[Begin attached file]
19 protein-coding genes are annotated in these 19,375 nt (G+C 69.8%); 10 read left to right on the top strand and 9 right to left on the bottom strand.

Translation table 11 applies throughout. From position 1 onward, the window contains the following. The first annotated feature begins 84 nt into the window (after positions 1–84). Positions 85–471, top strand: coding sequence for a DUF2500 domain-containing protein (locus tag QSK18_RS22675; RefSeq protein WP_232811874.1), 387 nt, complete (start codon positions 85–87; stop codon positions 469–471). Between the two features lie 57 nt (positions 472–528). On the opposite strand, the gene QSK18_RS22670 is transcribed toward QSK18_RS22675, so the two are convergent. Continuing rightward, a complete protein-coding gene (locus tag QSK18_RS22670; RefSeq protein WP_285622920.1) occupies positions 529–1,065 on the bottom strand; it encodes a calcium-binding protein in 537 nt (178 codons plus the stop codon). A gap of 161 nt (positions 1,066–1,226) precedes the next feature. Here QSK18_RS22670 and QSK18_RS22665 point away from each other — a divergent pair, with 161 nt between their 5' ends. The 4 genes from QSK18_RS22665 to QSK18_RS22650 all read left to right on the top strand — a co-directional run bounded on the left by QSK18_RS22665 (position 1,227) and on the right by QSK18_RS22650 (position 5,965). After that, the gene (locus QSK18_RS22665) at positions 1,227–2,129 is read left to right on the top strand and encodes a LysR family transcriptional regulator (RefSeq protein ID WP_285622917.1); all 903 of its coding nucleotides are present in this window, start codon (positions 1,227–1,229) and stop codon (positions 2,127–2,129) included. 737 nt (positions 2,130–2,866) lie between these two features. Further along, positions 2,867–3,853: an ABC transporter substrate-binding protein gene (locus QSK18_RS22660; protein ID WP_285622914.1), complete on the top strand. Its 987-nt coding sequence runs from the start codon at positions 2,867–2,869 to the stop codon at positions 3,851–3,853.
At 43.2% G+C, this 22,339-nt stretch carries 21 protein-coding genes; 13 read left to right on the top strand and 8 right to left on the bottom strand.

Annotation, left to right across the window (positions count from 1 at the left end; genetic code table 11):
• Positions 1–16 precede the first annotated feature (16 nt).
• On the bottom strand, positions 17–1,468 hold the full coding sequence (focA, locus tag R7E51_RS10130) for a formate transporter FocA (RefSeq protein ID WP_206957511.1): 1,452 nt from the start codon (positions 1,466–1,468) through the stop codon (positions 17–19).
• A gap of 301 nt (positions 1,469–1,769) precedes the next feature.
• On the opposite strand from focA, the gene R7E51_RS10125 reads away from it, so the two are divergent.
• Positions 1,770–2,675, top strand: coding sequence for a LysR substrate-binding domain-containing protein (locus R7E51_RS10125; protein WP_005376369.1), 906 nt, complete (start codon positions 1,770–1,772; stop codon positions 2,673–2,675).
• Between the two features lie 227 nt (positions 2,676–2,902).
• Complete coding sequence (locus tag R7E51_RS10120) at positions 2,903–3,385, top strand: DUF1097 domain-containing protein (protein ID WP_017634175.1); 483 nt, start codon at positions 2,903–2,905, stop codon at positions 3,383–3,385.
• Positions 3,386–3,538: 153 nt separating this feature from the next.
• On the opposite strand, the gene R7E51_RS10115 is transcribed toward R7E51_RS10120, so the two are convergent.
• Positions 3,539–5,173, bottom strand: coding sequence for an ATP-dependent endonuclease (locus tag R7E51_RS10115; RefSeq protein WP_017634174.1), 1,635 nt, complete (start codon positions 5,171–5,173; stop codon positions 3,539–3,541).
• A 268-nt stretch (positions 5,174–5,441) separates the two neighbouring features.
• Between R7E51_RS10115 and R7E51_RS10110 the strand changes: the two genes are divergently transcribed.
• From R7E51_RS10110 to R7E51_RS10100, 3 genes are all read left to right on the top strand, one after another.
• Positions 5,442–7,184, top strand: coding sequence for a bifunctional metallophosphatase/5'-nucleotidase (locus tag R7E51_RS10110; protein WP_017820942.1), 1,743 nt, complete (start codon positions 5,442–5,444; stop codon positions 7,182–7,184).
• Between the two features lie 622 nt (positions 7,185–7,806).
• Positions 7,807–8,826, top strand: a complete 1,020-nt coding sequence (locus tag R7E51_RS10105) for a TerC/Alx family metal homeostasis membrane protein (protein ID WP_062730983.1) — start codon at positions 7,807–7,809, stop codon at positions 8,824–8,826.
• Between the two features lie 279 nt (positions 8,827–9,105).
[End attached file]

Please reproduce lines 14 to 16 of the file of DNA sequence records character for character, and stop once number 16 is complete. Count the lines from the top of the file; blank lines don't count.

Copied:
• Positions 3,539–5,173, bottom strand: coding sequence for an ATP-dependent endonuclease (locus tag R7E51_RS10115; RefSeq protein WP_017634174.1), 1,635 nt, complete (start codon positions 5,171–5,173; stop codon positions 3,539–3,541).
• A 268-nt stretch (positions 5,174–5,441) separates the two neighbouring features.
• Between R7E51_RS10115 and R7E51_RS10110 the strand changes: the two genes are divergently transcribed.